A very tired Lisa and Sifan on the DreamLiner – what an airplane!

Well, my turn has come to say aloha to Chonburi, to Dr Suporn, to the marvelous staff and especially all the beautiful sisters I have had the pleasure to meet. What an experience this was. What a glorious sisterhood we belong to. I think Shakina coined the phrase ‘supornista’ – yesssss! And we are all Suporn butterflies – this one is starting to feel the wind beneath her wings.

There is a sadness here – both Lisa and I started feeling it as we drove out of Chonburi – we are missing everyone so much. I have tears in my eyes just writing this. Lisa and I want to wish everyone else still at Chunburi their own safe journeys. And to everyone we have met, aloha nui loa (very much aloha/love) – may all of our life journeys lead to joy and happiness!

With much aloha,

Sifan

La papillon Dame Sifan sent le vent sous leurs ailes

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About sifankahale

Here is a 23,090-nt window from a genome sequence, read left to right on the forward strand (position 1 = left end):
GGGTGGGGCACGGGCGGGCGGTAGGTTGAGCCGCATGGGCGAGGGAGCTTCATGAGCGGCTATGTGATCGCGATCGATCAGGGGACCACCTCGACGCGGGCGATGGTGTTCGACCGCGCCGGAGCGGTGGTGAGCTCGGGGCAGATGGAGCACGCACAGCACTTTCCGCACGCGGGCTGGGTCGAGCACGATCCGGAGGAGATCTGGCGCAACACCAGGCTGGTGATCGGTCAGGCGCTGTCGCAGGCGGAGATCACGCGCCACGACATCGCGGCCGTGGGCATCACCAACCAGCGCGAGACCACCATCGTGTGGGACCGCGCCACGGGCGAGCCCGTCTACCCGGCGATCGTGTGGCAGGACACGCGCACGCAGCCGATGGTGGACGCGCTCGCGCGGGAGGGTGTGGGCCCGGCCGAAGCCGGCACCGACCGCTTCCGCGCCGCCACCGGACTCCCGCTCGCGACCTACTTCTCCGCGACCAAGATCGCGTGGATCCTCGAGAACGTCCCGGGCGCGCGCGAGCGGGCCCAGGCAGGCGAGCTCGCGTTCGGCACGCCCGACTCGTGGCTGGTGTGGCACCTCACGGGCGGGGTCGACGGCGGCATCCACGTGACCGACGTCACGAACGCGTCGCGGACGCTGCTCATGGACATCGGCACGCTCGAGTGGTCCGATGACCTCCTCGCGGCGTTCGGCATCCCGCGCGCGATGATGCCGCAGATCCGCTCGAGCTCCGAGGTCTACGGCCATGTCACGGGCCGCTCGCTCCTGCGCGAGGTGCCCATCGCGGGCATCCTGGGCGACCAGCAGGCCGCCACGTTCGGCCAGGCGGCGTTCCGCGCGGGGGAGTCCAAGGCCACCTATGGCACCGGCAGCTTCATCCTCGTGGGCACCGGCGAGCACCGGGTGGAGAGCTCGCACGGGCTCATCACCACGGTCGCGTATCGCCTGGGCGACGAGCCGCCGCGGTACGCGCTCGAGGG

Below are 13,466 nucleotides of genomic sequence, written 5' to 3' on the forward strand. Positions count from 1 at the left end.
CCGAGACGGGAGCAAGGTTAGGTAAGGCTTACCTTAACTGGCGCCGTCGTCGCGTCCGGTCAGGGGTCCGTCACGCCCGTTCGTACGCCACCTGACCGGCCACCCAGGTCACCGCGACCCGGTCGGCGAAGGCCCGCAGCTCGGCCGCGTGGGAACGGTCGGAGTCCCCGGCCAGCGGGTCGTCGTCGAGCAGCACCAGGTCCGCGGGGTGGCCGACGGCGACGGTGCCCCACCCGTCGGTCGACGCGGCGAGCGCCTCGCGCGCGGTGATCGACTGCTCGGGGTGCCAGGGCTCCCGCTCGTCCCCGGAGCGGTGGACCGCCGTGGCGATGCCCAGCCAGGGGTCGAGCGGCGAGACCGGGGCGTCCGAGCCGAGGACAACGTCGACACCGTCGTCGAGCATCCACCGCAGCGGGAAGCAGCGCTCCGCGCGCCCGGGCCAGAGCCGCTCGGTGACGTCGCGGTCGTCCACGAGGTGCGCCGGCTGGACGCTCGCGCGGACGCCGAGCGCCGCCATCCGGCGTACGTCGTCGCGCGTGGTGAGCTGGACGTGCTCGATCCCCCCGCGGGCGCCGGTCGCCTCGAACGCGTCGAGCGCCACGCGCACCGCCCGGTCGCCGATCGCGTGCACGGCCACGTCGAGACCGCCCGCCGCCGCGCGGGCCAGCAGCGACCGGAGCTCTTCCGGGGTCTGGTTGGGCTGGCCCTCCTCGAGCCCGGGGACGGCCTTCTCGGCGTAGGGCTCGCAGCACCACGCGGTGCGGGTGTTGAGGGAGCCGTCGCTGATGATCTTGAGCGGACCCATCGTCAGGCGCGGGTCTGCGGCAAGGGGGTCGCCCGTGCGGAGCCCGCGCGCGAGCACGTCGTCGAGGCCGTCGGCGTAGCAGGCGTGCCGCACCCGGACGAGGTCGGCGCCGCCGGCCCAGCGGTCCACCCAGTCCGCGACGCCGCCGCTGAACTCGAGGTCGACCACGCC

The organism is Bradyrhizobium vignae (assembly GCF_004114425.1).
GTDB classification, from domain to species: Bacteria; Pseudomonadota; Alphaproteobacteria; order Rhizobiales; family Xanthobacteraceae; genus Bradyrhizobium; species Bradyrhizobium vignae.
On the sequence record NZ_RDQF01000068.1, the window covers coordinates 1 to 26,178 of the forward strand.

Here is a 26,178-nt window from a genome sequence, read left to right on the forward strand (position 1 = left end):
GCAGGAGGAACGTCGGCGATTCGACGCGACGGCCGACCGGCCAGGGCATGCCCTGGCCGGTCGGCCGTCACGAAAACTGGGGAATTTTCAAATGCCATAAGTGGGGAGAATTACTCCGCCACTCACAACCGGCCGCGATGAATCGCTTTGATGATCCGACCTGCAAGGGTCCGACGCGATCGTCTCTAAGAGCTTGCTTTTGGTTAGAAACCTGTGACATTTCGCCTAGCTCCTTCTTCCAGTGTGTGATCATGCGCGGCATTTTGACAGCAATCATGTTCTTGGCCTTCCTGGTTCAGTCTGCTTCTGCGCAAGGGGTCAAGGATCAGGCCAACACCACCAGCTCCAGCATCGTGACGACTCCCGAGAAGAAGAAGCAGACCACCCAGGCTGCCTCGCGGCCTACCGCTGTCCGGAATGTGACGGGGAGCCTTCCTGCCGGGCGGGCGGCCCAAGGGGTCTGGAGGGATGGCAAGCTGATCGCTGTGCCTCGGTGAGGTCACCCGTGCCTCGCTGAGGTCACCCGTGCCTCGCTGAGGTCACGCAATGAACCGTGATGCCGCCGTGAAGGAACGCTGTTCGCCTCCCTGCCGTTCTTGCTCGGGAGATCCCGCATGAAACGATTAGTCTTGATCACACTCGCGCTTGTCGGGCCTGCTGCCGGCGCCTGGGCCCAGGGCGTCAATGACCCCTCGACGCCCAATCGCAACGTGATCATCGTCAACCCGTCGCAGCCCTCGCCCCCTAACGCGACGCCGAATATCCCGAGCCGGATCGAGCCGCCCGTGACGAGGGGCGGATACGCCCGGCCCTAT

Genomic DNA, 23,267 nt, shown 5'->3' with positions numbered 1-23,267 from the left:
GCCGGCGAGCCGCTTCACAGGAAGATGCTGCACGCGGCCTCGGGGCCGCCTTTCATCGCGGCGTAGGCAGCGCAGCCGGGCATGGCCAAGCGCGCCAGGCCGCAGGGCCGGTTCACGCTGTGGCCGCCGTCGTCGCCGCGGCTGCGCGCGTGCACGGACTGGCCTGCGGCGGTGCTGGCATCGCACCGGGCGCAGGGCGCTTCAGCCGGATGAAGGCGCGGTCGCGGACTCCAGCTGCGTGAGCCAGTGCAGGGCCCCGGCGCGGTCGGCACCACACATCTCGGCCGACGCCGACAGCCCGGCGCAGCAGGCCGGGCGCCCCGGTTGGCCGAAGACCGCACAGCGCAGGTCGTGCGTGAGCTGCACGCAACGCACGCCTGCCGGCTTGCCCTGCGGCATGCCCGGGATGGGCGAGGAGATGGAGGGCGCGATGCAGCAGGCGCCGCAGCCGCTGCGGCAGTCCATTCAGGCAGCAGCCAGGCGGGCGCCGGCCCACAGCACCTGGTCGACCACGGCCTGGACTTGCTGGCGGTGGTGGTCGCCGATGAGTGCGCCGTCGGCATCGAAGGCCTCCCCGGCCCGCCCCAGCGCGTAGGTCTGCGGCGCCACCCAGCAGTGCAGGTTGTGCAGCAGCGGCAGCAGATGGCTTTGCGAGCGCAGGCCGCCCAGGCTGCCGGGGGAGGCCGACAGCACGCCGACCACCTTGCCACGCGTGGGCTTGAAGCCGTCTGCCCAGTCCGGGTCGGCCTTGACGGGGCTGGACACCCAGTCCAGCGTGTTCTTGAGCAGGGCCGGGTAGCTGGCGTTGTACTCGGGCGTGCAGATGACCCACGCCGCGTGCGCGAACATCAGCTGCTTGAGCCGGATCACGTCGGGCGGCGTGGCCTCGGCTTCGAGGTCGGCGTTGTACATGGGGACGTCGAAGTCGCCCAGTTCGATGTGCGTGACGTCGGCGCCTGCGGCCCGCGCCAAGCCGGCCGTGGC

Aloha ! This is a difficult (very personal and scary) thing for me to share. I have seen and read many other accounts of people who have transitioned – those have helped me immensely. But we are all unique, and my journey does not seem to fit others. So, in hopes of helping others as well as documenting my journey – I’ve created this blog. I am a transsexual woman; my gender is female and my birth sex is male (this is the official medical definition and its in my medical record). This is not a choice, nor is it a lifestyle or even a preference. It took many years, with professional help, to find who I am and to finally merge all of my life’s descriptiveness, talents, sensitivities and general outlook on life into a deep understanding of self. As that phase progressed, it was my maleness that started to fall away, like layers of an onion. Rather than becoming a woman, I realized I am a woman. This is my diary of my journey through transition. With kindness and Aloha, Sifan